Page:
First Nations has been an ongoing supporter of Thunder Valley since 2005 and has awarded the organization with various grants and technical assistance through our Native Youth and Culture Fund, Native Agriculture and Food Systems Initiative, and Native Arts Capacity Building Initiative. In addition to providing funding, First Nations administers technical assistance to Thunder Valley CDC.

Thunder Valley has proven that a little bit of funding and a whole lot of hope, belief and sheer determination go a long way.

By Tawny Wilson, First Nations Program Officer

Rebuilding Community & Food Systems on Pine Ridge

On the Pine Ridge Reservation, collaboration, partnerships, alliances – call it what you will – but it’s working, and the community is reaping the benefits of its efforts “to saturate Pine Ridge with healthy vegetables,” which is a goal of Steve Hernandez, who manages the Lakota Ranch Beginning Farmer/Rancher Program in Kyle, South Dakota. (First Nations has supported the program with grants.)

“Alone we can do so little; together we can do so much.” – Helen Keller

Incorporated in 2011, the Lakota Ranch Beginning Farmer/Rancher (BFR) Program has been facilitating and coordinating collaboration among local community groups in Pine Ridge with the intent of strengthening local food systems, reviving the economy and increasing access to fresh foods. Through local collaborations it has provided classes and workshops to local community members on horticulture, food preparation, irrigation and business planning, which has re-engaged the community in growing its own food, teaching kids where their food comes from, and increasing access to fresh foods.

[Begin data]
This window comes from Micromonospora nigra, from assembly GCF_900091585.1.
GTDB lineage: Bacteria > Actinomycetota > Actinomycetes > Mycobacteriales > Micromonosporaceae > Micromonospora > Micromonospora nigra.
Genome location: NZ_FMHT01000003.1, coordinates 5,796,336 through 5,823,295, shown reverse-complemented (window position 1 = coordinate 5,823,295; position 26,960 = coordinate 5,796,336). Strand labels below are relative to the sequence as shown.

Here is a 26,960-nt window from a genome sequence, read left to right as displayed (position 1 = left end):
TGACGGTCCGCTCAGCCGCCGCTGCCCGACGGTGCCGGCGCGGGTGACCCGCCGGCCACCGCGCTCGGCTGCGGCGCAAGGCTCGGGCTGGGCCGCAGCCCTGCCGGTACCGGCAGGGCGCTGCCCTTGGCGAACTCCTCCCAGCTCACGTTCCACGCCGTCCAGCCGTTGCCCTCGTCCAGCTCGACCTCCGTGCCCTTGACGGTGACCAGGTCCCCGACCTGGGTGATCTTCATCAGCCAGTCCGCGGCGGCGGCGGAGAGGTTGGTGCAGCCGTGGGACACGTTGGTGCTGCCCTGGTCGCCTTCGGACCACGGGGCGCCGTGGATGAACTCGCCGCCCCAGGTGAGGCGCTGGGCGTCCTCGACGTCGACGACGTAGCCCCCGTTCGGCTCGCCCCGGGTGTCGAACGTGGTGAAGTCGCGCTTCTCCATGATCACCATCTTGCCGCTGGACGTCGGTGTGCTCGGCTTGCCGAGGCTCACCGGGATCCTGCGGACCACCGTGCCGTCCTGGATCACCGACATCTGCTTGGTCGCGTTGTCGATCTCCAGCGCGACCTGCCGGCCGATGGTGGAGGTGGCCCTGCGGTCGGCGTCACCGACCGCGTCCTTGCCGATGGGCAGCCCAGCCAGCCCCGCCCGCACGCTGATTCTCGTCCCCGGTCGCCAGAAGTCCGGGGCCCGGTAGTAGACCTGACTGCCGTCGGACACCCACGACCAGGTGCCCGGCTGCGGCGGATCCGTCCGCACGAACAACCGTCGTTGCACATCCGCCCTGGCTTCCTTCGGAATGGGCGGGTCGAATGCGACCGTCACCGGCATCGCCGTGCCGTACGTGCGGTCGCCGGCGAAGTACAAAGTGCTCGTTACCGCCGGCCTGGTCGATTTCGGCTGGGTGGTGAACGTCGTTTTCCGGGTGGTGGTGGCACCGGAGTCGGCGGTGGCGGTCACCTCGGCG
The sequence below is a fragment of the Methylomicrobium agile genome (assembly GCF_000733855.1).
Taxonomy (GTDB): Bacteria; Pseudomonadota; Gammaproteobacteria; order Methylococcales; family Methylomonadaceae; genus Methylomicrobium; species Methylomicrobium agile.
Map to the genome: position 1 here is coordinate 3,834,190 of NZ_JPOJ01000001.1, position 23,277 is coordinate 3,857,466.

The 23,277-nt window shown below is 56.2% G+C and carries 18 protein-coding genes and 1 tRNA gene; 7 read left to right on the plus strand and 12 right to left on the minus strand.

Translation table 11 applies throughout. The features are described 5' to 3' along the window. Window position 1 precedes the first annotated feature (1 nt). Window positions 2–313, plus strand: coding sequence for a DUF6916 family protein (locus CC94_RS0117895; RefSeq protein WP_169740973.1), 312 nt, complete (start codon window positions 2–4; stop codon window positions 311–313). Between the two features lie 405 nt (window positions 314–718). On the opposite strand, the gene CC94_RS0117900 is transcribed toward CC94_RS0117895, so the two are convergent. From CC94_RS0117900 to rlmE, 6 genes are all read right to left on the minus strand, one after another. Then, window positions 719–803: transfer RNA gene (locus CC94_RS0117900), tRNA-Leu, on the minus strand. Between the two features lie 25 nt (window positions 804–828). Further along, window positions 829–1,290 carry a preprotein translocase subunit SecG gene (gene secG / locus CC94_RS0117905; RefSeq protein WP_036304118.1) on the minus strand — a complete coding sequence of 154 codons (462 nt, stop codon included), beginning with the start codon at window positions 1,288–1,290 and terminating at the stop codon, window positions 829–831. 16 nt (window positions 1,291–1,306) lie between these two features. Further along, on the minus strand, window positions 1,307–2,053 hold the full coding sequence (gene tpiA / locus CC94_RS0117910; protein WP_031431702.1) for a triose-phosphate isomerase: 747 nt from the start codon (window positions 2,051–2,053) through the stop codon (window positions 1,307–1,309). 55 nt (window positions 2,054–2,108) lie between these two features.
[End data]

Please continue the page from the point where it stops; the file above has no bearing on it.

Steve Hernandez, while being videotaped at First Nations' 2014 L.E.A.D. Conference

Over the last few years, the Lakota Ranch BFR Program, in partnership with other local groups, has been instrumental in organizing and implementing a local community garden that has led to the development of a farmers’ market located at Oyate Teca Youth Center in Kyle, in addition to a mobile farmers’ market. With the garden and market located at the youth center, students are able to participate in the garden, learn how to prepare the produce, and have immediate access to fresh vegetables and healthy foods. For the community, the farmers’ market and garden provide a place where community members can purchase raw vegetables as well as value-added products. (First Nations has also supported Oyate Teca.)

While the garden provides learning for the kids, the Lakota Ranch BFR Program also works to coordinate with other organizations like Oglala Lakota College and Oyate Teca in providing adult courses in financial literacy, business planning, food preparation, and horticulture.

In three years of operation, the Lakota Ranch BFR Program and its partners have achieved a great deal, but they insist they have only begun as they look forward to the goals of a mobile commercial kitchen, supplying local produce to Pine Ridge schools, increasing the number of farmers in the community, selling value-added products, and reviving the local economy.

The strategy to collaborate with others, centralize efforts and utilize resources efficiently is proving that Native communities are capable and innovative, they just need a little help in planting the seed.

By Jackie Francke, First Nations Director of Programs & Administration